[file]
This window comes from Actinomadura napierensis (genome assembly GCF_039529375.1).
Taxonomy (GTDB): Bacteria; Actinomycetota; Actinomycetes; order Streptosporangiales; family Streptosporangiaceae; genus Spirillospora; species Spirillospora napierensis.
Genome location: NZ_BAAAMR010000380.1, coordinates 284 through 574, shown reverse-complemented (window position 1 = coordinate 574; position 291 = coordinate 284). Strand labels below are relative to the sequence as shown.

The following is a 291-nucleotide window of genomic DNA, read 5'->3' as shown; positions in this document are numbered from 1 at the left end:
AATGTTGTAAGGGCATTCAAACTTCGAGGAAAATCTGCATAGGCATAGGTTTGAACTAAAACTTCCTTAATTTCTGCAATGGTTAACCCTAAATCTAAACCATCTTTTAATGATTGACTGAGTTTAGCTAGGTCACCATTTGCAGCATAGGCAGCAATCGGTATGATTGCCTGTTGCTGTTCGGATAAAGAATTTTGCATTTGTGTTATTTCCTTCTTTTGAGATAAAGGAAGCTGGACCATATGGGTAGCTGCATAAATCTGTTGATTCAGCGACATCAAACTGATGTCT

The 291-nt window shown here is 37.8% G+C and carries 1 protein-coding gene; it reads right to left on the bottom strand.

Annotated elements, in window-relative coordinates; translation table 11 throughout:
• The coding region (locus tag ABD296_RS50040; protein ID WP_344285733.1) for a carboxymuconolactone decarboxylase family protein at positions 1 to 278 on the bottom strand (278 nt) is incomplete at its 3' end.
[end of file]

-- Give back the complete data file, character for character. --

This window comes from Actinomadura napierensis (genome assembly GCF_039529375.1).
Taxonomy (GTDB): Bacteria; Actinomycetota; Actinomycetes; order Streptosporangiales; family Streptosporangiaceae; genus Spirillospora; species Spirillospora napierensis.
Genome location: NZ_BAAAMR010000380.1, coordinates 284 through 574, shown reverse-complemented (window position 1 = coordinate 574; position 291 = coordinate 284). Strand labels below are relative to the sequence as shown.

The following is a 291-nucleotide window of genomic DNA, read 5'->3' as shown; positions in this document are numbered from 1 at the left end:
AATGTTGTAAGGGCATTCAAACTTCGAGGAAAATCTGCATAGGCATAGGTTTGAACTAAAACTTCCTTAATTTCTGCAATGGTTAACCCTAAATCTAAACCATCTTTTAATGATTGACTGAGTTTAGCTAGGTCACCATTTGCAGCATAGGCAGCAATCGGTATGATTGCCTGTTGCTGTTCGGATAAAGAATTTTGCATTTGTGTTATTTCCTTCTTTTGAGATAAAGGAAGCTGGACCATATGGGTAGCTGCATAAATCTGTTGATTCAGCGACATCAAACTGATGTCT

The 291-nt window shown here is 37.8% G+C and carries 1 protein-coding gene; it reads right to left on the bottom strand.

Annotated elements, in window-relative coordinates; translation table 11 throughout:
• The coding region (locus tag ABD296_RS50040; protein ID WP_344285733.1) for a carboxymuconolactone decarboxylase family protein at positions 1 to 278 on the bottom strand (278 nt) is incomplete at its 3' end.